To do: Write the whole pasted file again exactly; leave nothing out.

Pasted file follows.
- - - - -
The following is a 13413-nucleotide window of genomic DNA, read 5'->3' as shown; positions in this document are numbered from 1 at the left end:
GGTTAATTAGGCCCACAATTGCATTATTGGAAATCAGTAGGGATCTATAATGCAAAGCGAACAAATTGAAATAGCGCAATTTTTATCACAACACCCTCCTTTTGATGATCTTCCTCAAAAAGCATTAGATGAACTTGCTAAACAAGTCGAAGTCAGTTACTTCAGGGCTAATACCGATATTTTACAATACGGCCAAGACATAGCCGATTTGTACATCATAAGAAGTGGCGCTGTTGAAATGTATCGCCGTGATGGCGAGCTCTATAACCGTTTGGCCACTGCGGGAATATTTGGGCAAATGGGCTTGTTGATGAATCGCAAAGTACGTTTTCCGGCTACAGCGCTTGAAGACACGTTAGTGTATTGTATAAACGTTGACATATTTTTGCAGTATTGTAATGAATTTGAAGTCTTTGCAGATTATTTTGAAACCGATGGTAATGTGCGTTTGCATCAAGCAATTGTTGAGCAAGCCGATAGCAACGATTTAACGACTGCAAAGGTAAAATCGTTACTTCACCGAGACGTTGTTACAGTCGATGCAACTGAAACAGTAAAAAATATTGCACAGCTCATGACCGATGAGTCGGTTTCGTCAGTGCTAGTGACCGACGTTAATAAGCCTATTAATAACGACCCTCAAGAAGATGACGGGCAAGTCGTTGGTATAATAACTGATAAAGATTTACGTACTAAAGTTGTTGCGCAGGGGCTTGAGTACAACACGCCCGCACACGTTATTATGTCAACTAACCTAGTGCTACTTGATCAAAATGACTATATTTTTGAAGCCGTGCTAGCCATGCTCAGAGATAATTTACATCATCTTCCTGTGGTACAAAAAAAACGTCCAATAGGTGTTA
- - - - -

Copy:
The following is a 13413-nucleotide window of genomic DNA, read 5'->3' as shown; positions in this document are numbered from 1 at the left end:
GGTTAATTAGGCCCACAATTGCATTATTGGAAATCAGTAGGGATCTATAATGCAAAGCGAACAAATTGAAATAGCGCAATTTTTATCACAACACCCTCCTTTTGATGATCTTCCTCAAAAAGCATTAGATGAACTTGCTAAACAAGTCGAAGTCAGTTACTTCAGGGCTAATACCGATATTTTACAATACGGCCAAGACATAGCCGATTTGTACATCATAAGAAGTGGCGCTGTTGAAATGTATCGCCGTGATGGCGAGCTCTATAACCGTTTGGCCACTGCGGGAATATTTGGGCAAATGGGCTTGTTGATGAATCGCAAAGTACGTTTTCCGGCTACAGCGCTTGAAGACACGTTAGTGTATTGTATAAACGTTGACATATTTTTGCAGTATTGTAATGAATTTGAAGTCTTTGCAGATTATTTTGAAACCGATGGTAATGTGCGTTTGCATCAAGCAATTGTTGAGCAAGCCGATAGCAACGATTTAACGACTGCAAAGGTAAAATCGTTACTTCACCGAGACGTTGTTACAGTCGATGCAACTGAAACAGTAAAAAATATTGCACAGCTCATGACCGATGAGTCGGTTTCGTCAGTGCTAGTGACCGACGTTAATAAGCCTATTAATAACGACCCTCAAGAAGATGACGGGCAAGTCGTTGGTATAATAACTGATAAAGATTTACGTACTAAAGTTGTTGCGCAGGGGCTTGAGTACAACACGCCCGCACACGTTATTATGTCAACTAACCTAGTGCTACTTGATCAAAATGACTATATTTTTGAAGCCGTGCTAGCCATGCTCAGAGATAATTTACATCATCTTCCTGTGGTACAAAAAAAACGTCCAATAGGTGTTA